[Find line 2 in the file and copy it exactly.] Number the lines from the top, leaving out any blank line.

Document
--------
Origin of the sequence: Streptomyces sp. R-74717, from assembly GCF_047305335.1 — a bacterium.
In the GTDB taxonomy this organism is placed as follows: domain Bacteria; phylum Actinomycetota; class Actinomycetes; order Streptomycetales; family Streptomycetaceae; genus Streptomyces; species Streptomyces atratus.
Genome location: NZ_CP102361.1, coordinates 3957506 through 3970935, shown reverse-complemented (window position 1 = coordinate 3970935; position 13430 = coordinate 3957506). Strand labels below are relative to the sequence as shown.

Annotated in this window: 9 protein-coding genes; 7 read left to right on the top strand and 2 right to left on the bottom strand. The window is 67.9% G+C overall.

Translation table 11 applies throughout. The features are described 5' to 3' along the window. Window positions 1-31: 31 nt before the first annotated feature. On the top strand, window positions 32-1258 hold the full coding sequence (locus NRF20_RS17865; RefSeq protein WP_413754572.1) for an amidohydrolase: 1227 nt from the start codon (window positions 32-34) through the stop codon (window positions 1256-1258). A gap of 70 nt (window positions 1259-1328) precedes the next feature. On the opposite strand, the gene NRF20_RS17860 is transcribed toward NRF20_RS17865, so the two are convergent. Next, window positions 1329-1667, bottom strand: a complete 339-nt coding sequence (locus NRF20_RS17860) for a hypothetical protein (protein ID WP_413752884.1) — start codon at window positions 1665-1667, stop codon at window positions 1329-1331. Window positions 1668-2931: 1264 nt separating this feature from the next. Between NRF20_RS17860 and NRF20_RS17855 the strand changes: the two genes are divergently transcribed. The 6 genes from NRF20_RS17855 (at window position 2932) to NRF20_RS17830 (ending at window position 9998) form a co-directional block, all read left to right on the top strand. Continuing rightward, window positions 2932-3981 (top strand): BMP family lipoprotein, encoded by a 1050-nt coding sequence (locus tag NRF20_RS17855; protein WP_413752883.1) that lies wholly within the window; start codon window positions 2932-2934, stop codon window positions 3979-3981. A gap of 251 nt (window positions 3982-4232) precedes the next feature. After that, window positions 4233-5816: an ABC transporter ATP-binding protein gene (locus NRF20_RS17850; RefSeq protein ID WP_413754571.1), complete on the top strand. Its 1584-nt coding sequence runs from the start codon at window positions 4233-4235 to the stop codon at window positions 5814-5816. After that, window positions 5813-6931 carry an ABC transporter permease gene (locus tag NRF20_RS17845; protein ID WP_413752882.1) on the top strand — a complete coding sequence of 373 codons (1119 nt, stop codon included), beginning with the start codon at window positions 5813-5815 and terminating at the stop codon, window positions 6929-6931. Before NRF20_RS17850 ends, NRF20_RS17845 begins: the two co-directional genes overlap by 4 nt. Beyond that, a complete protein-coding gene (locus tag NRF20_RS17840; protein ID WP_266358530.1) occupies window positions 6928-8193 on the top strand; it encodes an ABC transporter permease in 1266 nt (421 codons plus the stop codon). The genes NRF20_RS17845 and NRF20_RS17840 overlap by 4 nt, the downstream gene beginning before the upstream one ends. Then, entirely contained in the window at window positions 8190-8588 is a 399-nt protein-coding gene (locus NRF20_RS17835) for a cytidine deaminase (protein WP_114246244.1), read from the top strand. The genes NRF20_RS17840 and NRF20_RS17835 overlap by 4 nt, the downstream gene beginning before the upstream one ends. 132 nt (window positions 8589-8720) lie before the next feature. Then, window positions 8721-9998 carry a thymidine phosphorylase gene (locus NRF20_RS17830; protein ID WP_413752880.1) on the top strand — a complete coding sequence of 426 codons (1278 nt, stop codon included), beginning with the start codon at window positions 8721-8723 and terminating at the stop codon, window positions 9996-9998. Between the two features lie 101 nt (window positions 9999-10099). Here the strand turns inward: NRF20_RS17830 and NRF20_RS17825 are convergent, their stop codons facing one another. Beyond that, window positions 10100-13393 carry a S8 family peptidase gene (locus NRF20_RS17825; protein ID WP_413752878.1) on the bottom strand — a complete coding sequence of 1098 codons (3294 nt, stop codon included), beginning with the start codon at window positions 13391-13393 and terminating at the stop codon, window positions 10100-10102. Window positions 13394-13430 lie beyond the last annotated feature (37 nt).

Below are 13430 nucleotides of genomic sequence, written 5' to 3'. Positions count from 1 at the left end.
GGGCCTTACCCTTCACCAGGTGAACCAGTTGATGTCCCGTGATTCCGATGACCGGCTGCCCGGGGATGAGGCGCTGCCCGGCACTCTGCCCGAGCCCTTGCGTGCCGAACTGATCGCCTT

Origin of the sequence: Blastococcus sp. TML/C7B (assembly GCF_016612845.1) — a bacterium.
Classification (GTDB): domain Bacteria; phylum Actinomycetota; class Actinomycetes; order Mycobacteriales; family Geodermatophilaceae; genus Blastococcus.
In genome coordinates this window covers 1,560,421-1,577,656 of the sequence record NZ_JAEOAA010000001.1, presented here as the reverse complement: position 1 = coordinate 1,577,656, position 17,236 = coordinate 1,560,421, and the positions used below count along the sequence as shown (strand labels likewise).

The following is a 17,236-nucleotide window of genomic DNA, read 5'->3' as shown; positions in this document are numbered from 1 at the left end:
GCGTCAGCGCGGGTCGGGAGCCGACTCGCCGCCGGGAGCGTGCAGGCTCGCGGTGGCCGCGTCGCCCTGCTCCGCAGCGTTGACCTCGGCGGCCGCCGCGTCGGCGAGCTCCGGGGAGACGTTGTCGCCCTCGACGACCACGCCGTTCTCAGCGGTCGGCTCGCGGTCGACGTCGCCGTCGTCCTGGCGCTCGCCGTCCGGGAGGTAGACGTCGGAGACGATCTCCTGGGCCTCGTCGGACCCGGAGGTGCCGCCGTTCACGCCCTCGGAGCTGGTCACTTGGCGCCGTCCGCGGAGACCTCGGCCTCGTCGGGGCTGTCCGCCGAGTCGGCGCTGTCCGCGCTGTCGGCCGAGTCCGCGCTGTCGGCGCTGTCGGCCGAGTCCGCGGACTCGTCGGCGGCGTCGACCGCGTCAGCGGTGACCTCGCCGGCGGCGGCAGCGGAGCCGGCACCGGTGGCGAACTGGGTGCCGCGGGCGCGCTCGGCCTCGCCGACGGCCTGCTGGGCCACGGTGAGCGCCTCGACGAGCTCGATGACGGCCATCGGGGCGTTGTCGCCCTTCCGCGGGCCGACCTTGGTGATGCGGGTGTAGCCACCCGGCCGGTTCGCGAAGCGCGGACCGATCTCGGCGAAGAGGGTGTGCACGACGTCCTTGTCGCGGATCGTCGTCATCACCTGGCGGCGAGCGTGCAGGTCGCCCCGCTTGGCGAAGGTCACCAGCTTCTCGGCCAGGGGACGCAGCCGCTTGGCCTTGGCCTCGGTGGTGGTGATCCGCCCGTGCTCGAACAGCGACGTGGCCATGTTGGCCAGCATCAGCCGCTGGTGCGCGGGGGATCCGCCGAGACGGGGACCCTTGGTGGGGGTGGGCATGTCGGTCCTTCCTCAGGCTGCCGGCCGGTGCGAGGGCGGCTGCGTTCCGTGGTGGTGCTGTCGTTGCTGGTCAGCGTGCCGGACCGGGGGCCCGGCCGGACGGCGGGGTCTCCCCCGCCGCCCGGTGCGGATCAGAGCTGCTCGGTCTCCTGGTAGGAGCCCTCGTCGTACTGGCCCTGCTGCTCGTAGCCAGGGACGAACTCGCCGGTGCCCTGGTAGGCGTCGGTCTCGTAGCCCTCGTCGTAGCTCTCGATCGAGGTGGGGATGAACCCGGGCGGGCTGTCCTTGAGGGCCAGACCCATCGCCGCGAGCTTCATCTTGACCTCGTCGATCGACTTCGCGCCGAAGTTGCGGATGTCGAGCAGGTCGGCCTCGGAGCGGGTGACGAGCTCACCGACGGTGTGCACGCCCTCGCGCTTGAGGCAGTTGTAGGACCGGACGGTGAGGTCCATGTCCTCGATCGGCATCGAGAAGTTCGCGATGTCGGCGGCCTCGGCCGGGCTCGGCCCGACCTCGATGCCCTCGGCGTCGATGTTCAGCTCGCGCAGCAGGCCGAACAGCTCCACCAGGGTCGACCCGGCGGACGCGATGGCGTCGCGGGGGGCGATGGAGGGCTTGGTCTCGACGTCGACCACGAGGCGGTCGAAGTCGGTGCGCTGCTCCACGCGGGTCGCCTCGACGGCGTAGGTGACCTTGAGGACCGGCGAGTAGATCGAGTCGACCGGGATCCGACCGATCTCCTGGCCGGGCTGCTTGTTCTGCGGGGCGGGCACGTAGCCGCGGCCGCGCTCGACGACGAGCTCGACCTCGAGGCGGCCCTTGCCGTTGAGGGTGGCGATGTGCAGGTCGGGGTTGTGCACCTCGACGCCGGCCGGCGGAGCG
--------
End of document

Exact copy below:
In the GTDB taxonomy this organism is placed as follows: domain Bacteria; phylum Actinomycetota; class Actinomycetes; order Streptomycetales; family Streptomycetaceae; genus Streptomyces; species Streptomyces atratus.